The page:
What is the biggest mistake you’ve seen committed by another writer so you tried to avoid this same mistake? (If you do not want to mention his/her name, we can fully understand, but this is a really juicy question!). 

I don’t know how juicy my answer will be! [laughs] But there are two major pitfalls I’ve seen creative people struggle with: The first is just a general lack of productivity. Some people assume that all you need to be a writer or artist is talent. While some amount of artistic skill is necessary, something that’s almost equally as important is drive, and the ability to actually produce work on a consistent, ongoing basis. This is harder than many people realize. The stick-with-it-ness is the most difficult part of working in the arts, I think. Anxiety, perfectionism, distraction, lack of motivation -- all these can get in the way of producing or completing work. I’ve seen really talented people not live up to their potential because of one or more of these things, and it’s always tough to see that talent squandered.

 The second, and maybe less-common pitfall, is ego. A person should take pride in their work, of course, but no-one wants to work with or deal with egotistical, temperamental writers.

What advice would you give to someone who wants to engage in storytelling but is not sure where to start? 

Write a story about something that is meaningful to you. Write the story that you need to write, because that need will propel you forward to keep writing, to finish it, and to ultimately move on to write more. Lawyer James F. Stephan once said, “Originality does not consist in saying what no one has ever said before, but in saying exactly what you think yourself.” Readers respond to genuineness. When you write to please yourself, there’s a conviction there that draws others to your work -- it’s more deeply relatable than when you write for, say, a specific market. It’s also important that you enjoy the process, or else you won’t finish the project.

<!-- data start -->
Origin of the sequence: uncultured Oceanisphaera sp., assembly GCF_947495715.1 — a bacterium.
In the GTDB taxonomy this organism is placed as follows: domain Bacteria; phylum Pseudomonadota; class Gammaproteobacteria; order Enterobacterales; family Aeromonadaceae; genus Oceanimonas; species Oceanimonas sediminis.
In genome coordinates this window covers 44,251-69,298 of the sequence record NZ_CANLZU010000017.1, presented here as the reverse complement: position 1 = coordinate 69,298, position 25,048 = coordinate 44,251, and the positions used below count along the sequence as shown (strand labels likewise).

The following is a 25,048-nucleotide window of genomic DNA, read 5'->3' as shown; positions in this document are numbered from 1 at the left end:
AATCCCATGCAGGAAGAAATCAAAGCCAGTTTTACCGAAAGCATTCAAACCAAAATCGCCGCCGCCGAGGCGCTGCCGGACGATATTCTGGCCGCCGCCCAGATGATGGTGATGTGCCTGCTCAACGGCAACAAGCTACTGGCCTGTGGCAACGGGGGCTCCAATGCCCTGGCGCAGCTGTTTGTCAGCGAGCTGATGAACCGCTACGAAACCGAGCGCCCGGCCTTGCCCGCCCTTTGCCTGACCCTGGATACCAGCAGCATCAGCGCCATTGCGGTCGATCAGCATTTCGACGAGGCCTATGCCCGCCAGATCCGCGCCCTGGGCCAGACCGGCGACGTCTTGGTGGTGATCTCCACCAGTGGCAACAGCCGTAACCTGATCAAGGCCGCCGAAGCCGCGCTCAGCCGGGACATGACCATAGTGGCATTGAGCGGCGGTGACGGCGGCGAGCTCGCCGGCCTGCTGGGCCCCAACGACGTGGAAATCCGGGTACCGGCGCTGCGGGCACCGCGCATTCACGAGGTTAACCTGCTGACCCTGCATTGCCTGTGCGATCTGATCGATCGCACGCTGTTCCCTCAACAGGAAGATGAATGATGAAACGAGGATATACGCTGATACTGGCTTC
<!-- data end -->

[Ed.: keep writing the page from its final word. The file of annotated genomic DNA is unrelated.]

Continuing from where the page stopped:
As for starting the project, there’s another great quote from prolific pulp writer William Campbell Gault: “If you haven’t got an idea, start a story anyway. You can always throw it away, and maybe by the time you get to the fourth page you will have an idea, and you’ll only have to throw away the first three pages.” I think that’s excellent advice.

What would be your ultimate happiness as a novelist?

 Is it ok for me to say I feel like I have that now? [laughs] With Basajaun, I was able to tell the story I wanted to tell, work with my very own, hand-picked “dream team” -- my wonderful editor Shawna Gore and my fantastic cover artist Berndaette Carstensen -- and make the book available to an audience. As a bonus, I was able to print Basajaun though an ecologicallyresponsible offset book printer called McNaughton & Gunn, using Forest Stewardship Council- Certified cover stock and 100% recycled interior paper. It’s great to feel good about the book as a physical product, too.

What are your next projects in the short, medium, and long term?

 I’m currently working on a sci-fi book for teens that I’m very excited about. It’s a different sort of book from Basajaun, and the writing and plotting is going great. There are tentative plans for a Basajaun sequel, or possibly a trilogy. I have ideas for a short story collection brewing on the back-burner. One of the pieces I’m working on for that -- “The Story of the Biting Tiger” -- already has an amazing accompaniment illustration by my talented artist friend, Alexis Barattin.

I also have fifty or so pages of poetry that I’ve been sitting on for a while, so you will probably see a poetry collection from me at some point. In the long-future, I’m working up an idea for a regular novel outside the young adult realm. And in the immediate future, the Basajaun eBook will be coming out soon!

I may have missed something you would like to comment on. Do you want to give a last message to all those readers who follow your career? 

I would like to offer a few words of encouragement to younger writers: keep writing! The writing world is intimidating -- the first few times I did in person pitches “live” to professionals, I thought I was going to be ill. The publishing industry is currently in a state of influx, but this also provides writers with the opportunity to look for new and different ways to bring their work to an audience. If you are creative, forward-thinking, and diligent, you will find a way. 

Thank you for your time, Rosemary. We hope you will continue publishing novels for many many years.

Thank you for your lovely questions!